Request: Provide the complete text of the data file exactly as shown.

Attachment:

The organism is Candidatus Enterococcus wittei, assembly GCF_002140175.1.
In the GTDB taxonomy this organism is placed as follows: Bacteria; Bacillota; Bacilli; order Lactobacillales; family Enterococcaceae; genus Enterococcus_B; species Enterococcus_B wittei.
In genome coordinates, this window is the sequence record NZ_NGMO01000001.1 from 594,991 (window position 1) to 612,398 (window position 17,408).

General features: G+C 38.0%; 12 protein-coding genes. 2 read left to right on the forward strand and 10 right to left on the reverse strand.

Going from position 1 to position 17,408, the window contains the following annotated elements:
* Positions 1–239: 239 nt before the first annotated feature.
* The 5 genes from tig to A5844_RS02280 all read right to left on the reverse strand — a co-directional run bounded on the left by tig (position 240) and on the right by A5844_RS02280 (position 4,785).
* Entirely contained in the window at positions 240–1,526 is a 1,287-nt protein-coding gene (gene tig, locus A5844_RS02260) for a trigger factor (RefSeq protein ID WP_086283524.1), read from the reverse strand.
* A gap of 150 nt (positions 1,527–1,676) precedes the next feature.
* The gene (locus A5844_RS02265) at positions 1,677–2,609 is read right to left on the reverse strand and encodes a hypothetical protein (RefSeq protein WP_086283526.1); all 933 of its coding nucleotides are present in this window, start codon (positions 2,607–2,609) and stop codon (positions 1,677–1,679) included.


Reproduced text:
The organism is Candidatus Enterococcus wittei, assembly GCF_002140175.1.
In the GTDB taxonomy this organism is placed as follows: Bacteria; Bacillota; Bacilli; order Lactobacillales; family Enterococcaceae; genus Enterococcus_B; species Enterococcus_B wittei.
In genome coordinates, this window is the sequence record NZ_NGMO01000001.1 from 594,991 (window position 1) to 612,398 (window position 17,408).

General features: G+C 38.0%; 12 protein-coding genes. 2 read left to right on the forward strand and 10 right to left on the reverse strand.

Going from position 1 to position 17,408, the window contains the following annotated elements:
* Positions 1–239: 239 nt before the first annotated feature.
* The 5 genes from tig to A5844_RS02280 all read right to left on the reverse strand — a co-directional run bounded on the left by tig (position 240) and on the right by A5844_RS02280 (position 4,785).
* Entirely contained in the window at positions 240–1,526 is a 1,287-nt protein-coding gene (gene tig, locus A5844_RS02260) for a trigger factor (RefSeq protein ID WP_086283524.1), read from the reverse strand.
* A gap of 150 nt (positions 1,527–1,676) precedes the next feature.
* The gene (locus A5844_RS02265) at positions 1,677–2,609 is read right to left on the reverse strand and encodes a hypothetical protein (RefSeq protein WP_086283526.1); all 933 of its coding nucleotides are present in this window, start codon (positions 2,607–2,609) and stop codon (positions 1,677–1,679) included.